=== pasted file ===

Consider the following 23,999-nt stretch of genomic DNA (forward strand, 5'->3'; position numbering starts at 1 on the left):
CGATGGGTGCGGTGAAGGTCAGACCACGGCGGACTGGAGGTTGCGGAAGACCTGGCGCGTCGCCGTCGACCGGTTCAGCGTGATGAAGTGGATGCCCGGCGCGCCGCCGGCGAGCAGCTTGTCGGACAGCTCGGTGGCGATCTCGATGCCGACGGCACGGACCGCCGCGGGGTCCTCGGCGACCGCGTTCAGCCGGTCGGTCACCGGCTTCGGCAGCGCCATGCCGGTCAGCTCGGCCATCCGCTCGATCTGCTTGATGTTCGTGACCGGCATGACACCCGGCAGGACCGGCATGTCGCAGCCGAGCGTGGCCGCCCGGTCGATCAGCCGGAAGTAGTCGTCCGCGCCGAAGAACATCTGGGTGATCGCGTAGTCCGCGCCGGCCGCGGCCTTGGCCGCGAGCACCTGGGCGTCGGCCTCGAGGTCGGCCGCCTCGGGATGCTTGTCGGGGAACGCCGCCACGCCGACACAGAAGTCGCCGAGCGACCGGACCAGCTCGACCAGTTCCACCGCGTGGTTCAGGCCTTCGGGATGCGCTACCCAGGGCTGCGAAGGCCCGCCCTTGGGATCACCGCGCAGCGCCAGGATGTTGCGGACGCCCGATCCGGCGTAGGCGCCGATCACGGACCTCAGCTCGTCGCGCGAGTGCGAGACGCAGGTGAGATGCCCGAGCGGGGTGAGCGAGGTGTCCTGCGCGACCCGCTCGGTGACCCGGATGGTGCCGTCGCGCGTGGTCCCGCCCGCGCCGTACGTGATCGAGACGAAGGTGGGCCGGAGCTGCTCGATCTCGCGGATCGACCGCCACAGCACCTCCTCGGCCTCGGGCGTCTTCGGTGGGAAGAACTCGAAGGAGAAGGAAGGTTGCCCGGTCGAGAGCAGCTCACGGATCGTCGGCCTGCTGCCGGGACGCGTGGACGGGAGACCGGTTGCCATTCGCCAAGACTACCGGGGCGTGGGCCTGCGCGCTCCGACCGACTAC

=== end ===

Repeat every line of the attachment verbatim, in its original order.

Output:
Consider the following 23,999-nt stretch of genomic DNA (forward strand, 5'->3'; position numbering starts at 1 on the left):
CGATGGGTGCGGTGAAGGTCAGACCACGGCGGACTGGAGGTTGCGGAAGACCTGGCGCGTCGCCGTCGACCGGTTCAGCGTGATGAAGTGGATGCCCGGCGCGCCGCCGGCGAGCAGCTTGTCGGACAGCTCGGTGGCGATCTCGATGCCGACGGCACGGACCGCCGCGGGGTCCTCGGCGACCGCGTTCAGCCGGTCGGTCACCGGCTTCGGCAGCGCCATGCCGGTCAGCTCGGCCATCCGCTCGATCTGCTTGATGTTCGTGACCGGCATGACACCCGGCAGGACCGGCATGTCGCAGCCGAGCGTGGCCGCCCGGTCGATCAGCCGGAAGTAGTCGTCCGCGCCGAAGAACATCTGGGTGATCGCGTAGTCCGCGCCGGCCGCGGCCTTGGCCGCGAGCACCTGGGCGTCGGCCTCGAGGTCGGCCGCCTCGGGATGCTTGTCGGGGAACGCCGCCACGCCGACACAGAAGTCGCCGAGCGACCGGACCAGCTCGACCAGTTCCACCGCGTGGTTCAGGCCTTCGGGATGCGCTACCCAGGGCTGCGAAGGCCCGCCCTTGGGATCACCGCGCAGCGCCAGGATGTTGCGGACGCCCGATCCGGCGTAGGCGCCGATCACGGACCTCAGCTCGTCGCGCGAGTGCGAGACGCAGGTGAGATGCCCGAGCGGGGTGAGCGAGGTGTCCTGCGCGACCCGCTCGGTGACCCGGATGGTGCCGTCGCGCGTGGTCCCGCCCGCGCCGTACGTGATCGAGACGAAGGTGGGCCGGAGCTGCTCGATCTCGCGGATCGACCGCCACAGCACCTCCTCGGCCTCGGGCGTCTTCGGTGGGAAGAACTCGAAGGAGAAGGAAGGTTGCCCGGTCGAGAGCAGCTCACGGATCGTCGGCCTGCTGCCGGGACGCGTGGACGGGAGACCGGTTGCCATTCGCCAAGACTACCGGGGCGTGGGCCTGCGCGCTCCGACCGACTAC